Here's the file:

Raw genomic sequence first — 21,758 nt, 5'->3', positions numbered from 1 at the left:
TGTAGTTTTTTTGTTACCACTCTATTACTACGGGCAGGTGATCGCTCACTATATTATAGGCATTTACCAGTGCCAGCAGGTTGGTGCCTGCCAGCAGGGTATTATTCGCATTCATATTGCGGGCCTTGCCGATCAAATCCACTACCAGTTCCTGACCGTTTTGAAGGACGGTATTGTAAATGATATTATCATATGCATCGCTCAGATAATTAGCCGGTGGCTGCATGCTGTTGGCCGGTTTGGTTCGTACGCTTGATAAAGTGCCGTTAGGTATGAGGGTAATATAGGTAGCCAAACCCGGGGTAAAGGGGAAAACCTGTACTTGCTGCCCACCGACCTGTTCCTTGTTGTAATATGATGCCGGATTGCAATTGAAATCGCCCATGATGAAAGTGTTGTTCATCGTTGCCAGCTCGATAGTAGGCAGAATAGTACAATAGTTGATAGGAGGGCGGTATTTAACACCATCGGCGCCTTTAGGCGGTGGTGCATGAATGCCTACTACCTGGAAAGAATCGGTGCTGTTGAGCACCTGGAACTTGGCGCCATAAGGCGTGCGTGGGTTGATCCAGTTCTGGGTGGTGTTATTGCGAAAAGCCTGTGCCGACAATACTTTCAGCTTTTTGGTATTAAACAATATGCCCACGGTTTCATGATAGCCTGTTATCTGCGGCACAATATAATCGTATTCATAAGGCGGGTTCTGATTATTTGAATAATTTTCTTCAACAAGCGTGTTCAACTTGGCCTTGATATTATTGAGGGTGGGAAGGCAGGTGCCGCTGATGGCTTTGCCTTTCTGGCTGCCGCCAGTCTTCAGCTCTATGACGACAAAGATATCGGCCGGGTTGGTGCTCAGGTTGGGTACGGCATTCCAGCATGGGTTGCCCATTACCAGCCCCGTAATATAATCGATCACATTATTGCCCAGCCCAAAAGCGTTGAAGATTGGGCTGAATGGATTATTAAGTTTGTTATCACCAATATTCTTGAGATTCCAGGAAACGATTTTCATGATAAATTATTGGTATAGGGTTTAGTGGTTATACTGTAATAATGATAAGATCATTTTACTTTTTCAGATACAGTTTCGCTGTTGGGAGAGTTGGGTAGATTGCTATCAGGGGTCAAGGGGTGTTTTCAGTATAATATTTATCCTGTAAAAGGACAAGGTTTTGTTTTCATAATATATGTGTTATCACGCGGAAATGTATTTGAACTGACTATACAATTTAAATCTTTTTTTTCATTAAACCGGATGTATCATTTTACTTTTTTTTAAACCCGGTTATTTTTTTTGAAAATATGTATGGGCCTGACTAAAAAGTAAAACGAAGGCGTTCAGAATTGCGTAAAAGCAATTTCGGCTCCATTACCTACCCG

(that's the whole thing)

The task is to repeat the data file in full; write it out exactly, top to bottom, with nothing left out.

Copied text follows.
Raw genomic sequence first — 21,758 nt, 5'->3', positions numbered from 1 at the left:
TGTAGTTTTTTTGTTACCACTCTATTACTACGGGCAGGTGATCGCTCACTATATTATAGGCATTTACCAGTGCCAGCAGGTTGGTGCCTGCCAGCAGGGTATTATTCGCATTCATATTGCGGGCCTTGCCGATCAAATCCACTACCAGTTCCTGACCGTTTTGAAGGACGGTATTGTAAATGATATTATCATATGCATCGCTCAGATAATTAGCCGGTGGCTGCATGCTGTTGGCCGGTTTGGTTCGTACGCTTGATAAAGTGCCGTTAGGTATGAGGGTAATATAGGTAGCCAAACCCGGGGTAAAGGGGAAAACCTGTACTTGCTGCCCACCGACCTGTTCCTTGTTGTAATATGATGCCGGATTGCAATTGAAATCGCCCATGATGAAAGTGTTGTTCATCGTTGCCAGCTCGATAGTAGGCAGAATAGTACAATAGTTGATAGGAGGGCGGTATTTAACACCATCGGCGCCTTTAGGCGGTGGTGCATGAATGCCTACTACCTGGAAAGAATCGGTGCTGTTGAGCACCTGGAACTTGGCGCCATAAGGCGTGCGTGGGTTGATCCAGTTCTGGGTGGTGTTATTGCGAAAAGCCTGTGCCGACAATACTTTCAGCTTTTTGGTATTAAACAATATGCCCACGGTTTCATGATAGCCTGTTATCTGCGGCACAATATAATCGTATTCATAAGGCGGGTTCTGATTATTTGAATAATTTTCTTCAACAAGCGTGTTCAACTTGGCCTTGATATTATTGAGGGTGGGAAGGCAGGTGCCGCTGATGGCTTTGCCTTTCTGGCTGCCGCCAGTCTTCAGCTCTATGACGACAAAGATATCGGCCGGGTTGGTGCTCAGGTTGGGTACGGCATTCCAGCATGGGTTGCCCATTACCAGCCCCGTAATATAATCGATCACATTATTGCCCAGCCCAAAAGCGTTGAAGATTGGGCTGAATGGATTATTAAGTTTGTTATCACCAATATTCTTGAGATTCCAGGAAACGATTTTCATGATAAATTATTGGTATAGGGTTTAGTGGTTATACTGTAATAATGATAAGATCATTTTACTTTTTCAGATACAGTTTCGCTGTTGGGAGAGTTGGGTAGATTGCTATCAGGGGTCAAGGGGTGTTTTCAGTATAATATTTATCCTGTAAAAGGACAAGGTTTTGTTTTCATAATATATGTGTTATCACGCGGAAATGTATTTGAACTGACTATACAATTTAAATCTTTTTTTTCATTAAACCGGATGTATCATTTTACTTTTTTTTAAACCCGGTTATTTTTTTTGAAAATATGTATGGGCCTGACTAAAAAGTAAAACGAAGGCGTTCAGAATTGCGTAAAAGCAATTTCGGCTCCATTACCTACCCG